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Joy Hirsch, Tobias Egne, David Khalil, Grace Lai, Arif Patel; Long-range cortical systems and local parietal areas engaged during the multiple percepts of bistable figures suggest a role for “highly influential” neural ensembles in perceptual grouping mechanisms: an fMRI investigation. Journal of Vision 2004;4(8):254. doi: https://doi.org/10.1167/4.8.254.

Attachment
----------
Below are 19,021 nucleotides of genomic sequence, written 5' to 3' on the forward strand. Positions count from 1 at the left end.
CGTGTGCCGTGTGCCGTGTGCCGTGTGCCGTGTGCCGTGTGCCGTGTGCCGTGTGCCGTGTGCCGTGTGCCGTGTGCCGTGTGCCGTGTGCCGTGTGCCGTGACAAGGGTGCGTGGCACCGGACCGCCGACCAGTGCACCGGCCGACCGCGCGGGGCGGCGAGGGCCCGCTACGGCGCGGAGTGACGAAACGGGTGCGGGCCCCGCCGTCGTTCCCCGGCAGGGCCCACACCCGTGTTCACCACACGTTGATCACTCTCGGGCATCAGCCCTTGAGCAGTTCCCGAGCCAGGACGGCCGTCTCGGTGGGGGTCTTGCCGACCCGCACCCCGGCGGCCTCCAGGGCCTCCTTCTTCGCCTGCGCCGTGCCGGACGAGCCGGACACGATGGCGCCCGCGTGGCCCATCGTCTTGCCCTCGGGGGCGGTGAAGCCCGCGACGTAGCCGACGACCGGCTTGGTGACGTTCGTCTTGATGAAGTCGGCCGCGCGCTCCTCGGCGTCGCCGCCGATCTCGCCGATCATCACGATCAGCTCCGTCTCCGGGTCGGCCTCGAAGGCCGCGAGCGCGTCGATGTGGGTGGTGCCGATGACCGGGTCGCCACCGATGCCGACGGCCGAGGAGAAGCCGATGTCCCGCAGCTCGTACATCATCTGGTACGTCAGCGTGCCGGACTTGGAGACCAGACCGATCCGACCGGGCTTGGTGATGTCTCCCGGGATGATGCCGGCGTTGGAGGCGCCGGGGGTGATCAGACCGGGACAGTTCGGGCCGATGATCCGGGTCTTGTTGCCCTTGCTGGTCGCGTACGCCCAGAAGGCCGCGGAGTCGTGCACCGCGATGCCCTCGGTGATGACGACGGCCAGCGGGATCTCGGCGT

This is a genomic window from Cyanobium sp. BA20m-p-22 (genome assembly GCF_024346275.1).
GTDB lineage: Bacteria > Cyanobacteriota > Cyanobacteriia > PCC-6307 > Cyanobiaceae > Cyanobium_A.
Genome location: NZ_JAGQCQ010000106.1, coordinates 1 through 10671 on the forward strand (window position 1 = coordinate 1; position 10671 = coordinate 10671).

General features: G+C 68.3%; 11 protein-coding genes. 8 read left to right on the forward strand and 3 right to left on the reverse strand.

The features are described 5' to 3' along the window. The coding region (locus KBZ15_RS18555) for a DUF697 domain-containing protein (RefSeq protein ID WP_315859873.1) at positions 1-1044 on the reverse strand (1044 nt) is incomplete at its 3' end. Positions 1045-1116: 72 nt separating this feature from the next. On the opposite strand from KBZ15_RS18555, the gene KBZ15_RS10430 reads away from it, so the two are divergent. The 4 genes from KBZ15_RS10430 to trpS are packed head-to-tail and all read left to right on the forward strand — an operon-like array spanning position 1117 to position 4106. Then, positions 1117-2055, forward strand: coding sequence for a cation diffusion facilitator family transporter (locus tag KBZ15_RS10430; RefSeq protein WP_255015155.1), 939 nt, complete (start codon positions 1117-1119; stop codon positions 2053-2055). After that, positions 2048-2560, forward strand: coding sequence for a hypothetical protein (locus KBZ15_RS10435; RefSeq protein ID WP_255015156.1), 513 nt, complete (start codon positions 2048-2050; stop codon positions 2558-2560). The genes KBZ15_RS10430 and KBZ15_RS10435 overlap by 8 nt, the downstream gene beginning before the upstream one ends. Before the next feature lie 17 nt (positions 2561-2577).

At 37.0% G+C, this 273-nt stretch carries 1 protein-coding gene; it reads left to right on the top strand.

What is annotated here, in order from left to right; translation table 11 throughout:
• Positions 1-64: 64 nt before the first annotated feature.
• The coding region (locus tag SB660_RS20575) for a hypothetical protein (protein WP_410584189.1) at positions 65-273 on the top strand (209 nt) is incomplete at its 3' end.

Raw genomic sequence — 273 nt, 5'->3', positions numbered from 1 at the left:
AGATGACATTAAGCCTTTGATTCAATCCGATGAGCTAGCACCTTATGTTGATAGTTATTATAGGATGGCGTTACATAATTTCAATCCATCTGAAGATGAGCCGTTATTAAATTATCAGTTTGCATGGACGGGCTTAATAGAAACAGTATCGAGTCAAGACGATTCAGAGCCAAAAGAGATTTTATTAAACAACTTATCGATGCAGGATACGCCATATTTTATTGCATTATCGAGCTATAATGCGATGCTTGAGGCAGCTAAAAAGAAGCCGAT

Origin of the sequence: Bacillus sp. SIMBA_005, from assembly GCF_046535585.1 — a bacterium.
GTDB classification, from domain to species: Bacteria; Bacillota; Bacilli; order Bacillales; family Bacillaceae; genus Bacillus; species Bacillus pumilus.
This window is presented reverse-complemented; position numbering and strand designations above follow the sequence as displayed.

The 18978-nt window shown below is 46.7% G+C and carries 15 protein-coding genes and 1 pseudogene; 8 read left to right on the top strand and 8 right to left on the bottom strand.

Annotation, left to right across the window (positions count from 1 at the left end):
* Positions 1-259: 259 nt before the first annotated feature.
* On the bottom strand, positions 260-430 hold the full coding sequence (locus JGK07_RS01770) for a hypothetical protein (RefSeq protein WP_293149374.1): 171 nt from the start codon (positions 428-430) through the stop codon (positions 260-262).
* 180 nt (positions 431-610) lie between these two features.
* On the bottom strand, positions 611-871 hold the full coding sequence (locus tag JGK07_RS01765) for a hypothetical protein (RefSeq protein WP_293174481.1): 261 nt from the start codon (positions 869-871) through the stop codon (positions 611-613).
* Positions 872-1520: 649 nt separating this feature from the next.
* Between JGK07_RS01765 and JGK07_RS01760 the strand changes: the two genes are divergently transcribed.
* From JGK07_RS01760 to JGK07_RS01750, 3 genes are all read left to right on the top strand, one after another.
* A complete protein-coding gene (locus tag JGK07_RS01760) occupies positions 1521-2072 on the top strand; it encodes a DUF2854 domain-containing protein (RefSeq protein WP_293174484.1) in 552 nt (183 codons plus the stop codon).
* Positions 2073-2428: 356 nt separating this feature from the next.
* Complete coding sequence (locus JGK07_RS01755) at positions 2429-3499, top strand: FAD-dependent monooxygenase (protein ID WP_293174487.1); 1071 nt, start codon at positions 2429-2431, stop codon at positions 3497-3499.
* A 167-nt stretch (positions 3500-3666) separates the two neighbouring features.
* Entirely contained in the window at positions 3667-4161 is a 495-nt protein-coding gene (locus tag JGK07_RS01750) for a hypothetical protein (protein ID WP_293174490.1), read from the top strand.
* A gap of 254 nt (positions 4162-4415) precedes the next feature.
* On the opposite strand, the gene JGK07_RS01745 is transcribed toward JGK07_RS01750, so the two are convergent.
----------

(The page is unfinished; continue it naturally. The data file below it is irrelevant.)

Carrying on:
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The question of how a unified visual percept emerges from a complex array of neural inputs is central to models of perceptual grouping. We assume that the bistable percepts that emerge from figures known as “ambiguous” because they elicit two mutually exclusive and alternating percepts engage these grouping mechanisms. High resolution (1.5 × 1.5 mm) whole brain functional magnetic resonance images, fMRI, were acquired during the alternating percepts of a “Schroeder Staircase”. “Default” (original) and “alternative” percepts were indicated by corresponding button responses using both hands. Eye positions monitored during the scans failed to confirm a correspondence between eye position and perspective, and thus ruled out the influence of eye movements in these studies. Random effects group analyses (SPM) of the BOLD signal during the presence of both perspectives compared to a resting baseline revealed the engagement of a widely distributed neural system including visual cortex, right inferior lobule, right lingual gyrus, anterior cingulate, and thalamus. Further analyses of individual voxels on the high-resolution acquisition grid for each individual subject revealed signals within the right inferior parietal lobule that were uniquely associated with default and alternative percepts. Together, these findings are consistent with a multilevel global model of distributed processes that drive these perspectives, and further suggest a role for “highly influential” local neural ensembles within single voxels located in the right inferior parietal lobule for perceptual grouping of visual input.
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